Depending on your product line, you may need to segment your customers by level and type. For example, if you sell home furnishings, you might select the highest-value customers who purchase furniture and try to have them include accessories with their purchases. Once you’ve defined the objectives and chosen the test segment, review the data for distinctive buying patterns: Are the purchases seasonal? Are they tied to specific events? Do the same product combinations appear multiple times? Are there delivery challenges? What are the major service issues?
You are searching for any information you can use to enhance customers’ shopping experience and improve retention and sales. For instance, if you find customers who order the same time each year, schedule your marketing around that time. If you offer consumable products, create an automatic order program. This saves customers time and effort while guaranteeing a continuous supply, and it provides you with predictable inventory movement and cash flow.
After you develop a program for your best customers, you can then move to less profitable audience segments and create unique programs for them. Ultimately, you will have to include technology in the program to manage it on a large scale. By that time, you will be able to appropriately define the specifications.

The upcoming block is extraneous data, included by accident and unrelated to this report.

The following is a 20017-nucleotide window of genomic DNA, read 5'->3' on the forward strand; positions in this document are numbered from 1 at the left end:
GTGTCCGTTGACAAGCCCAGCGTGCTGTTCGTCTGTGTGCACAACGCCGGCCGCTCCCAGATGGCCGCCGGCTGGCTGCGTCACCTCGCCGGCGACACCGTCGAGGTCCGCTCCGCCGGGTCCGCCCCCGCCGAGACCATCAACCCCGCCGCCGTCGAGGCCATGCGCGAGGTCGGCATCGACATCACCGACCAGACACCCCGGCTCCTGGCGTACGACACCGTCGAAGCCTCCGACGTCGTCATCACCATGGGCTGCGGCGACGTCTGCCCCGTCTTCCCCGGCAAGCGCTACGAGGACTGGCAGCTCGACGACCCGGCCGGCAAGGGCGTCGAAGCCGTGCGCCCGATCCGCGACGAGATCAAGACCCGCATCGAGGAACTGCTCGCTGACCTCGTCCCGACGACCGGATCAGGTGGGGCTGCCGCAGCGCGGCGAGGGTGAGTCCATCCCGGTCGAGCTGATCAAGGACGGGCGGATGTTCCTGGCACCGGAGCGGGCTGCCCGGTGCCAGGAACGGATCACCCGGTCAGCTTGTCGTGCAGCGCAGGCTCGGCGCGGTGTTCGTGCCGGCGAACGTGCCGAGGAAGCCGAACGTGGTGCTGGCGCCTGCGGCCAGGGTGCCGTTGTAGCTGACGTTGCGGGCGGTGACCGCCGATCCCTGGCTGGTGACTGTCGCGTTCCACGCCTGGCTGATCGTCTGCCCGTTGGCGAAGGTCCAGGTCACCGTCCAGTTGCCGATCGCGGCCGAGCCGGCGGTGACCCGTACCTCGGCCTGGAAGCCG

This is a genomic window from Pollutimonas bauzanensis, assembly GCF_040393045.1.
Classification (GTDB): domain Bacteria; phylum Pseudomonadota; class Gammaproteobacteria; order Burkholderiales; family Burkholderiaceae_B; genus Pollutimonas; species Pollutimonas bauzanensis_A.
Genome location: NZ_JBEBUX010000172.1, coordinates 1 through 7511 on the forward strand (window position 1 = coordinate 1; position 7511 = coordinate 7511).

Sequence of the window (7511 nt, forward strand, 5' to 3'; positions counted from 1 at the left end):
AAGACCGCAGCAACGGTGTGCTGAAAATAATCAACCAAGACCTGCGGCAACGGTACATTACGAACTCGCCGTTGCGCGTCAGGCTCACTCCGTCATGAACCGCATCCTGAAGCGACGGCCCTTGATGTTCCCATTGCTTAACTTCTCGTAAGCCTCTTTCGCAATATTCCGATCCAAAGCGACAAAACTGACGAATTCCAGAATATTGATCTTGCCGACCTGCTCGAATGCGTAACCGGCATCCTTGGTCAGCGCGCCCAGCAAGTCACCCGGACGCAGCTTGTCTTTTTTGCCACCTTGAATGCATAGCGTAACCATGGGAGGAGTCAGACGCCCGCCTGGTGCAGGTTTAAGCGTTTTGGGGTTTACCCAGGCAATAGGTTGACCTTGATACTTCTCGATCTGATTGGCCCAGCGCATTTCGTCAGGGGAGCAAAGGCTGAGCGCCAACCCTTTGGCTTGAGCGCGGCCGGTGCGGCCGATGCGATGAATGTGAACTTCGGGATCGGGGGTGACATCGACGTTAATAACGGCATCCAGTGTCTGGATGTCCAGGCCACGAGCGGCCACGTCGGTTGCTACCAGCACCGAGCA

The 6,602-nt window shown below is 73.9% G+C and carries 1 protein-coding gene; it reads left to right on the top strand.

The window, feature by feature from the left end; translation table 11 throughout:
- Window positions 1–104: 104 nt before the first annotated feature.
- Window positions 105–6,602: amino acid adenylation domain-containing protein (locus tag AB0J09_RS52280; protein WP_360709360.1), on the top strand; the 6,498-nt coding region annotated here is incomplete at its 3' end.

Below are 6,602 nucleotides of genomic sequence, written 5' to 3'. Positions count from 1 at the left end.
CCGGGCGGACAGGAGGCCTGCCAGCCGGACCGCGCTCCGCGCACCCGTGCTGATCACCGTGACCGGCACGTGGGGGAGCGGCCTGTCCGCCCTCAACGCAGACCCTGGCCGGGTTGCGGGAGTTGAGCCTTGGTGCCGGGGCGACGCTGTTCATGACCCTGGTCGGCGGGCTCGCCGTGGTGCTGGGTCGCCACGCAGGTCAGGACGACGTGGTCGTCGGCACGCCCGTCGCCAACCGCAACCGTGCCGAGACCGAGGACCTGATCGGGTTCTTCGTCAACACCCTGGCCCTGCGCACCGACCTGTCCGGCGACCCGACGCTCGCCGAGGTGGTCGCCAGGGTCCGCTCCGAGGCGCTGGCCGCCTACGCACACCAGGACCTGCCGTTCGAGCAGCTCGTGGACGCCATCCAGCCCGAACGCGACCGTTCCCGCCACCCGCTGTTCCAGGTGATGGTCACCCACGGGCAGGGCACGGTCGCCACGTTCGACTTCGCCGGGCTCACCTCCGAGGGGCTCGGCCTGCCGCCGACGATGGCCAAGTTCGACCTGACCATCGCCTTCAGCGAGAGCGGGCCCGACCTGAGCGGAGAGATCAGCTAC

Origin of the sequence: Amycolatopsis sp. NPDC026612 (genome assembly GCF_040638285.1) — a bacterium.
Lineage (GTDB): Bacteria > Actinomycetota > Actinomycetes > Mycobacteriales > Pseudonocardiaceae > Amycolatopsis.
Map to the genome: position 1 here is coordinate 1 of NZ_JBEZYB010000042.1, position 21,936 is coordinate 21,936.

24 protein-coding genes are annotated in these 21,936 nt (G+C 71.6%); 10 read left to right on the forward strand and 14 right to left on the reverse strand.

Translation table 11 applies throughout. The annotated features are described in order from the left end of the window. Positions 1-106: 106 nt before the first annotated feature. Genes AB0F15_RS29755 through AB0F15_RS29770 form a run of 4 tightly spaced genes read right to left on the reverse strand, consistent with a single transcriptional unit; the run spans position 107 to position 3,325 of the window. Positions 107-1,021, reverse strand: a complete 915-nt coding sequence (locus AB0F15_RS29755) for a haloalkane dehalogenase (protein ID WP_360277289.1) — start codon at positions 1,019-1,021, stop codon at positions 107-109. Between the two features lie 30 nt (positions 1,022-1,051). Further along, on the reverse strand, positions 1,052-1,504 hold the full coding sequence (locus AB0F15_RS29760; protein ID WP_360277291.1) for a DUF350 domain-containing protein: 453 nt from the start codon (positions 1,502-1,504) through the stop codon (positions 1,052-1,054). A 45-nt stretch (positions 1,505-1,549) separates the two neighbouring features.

The keys to customization
There are many challenges to designing a customized program. The process requires time, resources, and long-term commitment. Seven key points to consider:
- Relationships begin with a genuine care for customers
People do not want to be managed. They want to be inspired, educated, and entertained. Accomplish any or all of these objectives, and customers may move beyond their inertia to place an order. Continuously accomplish these objectives, and they may become loyal customers.
- Data integrity is mandatory
Every OMS has limitations. Companies create work-arounds to manipulate the software into performing the necessary tasks. But these solutions result in data being placed in unexpected fields. For example, most OMS’s have more address line fields than needed. Other information is often placed in these extra fields. A straight export from the OMS to other software will not address that variance.
Inconsistent data entry is another challenge. Text mining seeks specific phrases and terminology to classify related groups. Consistent data entry improves the ability to appropriately classify information — a problem in free-form fields such as comments. Customer comments hold valuable information, but converting it into a usable format is challenging.
- Data must have application to be valuable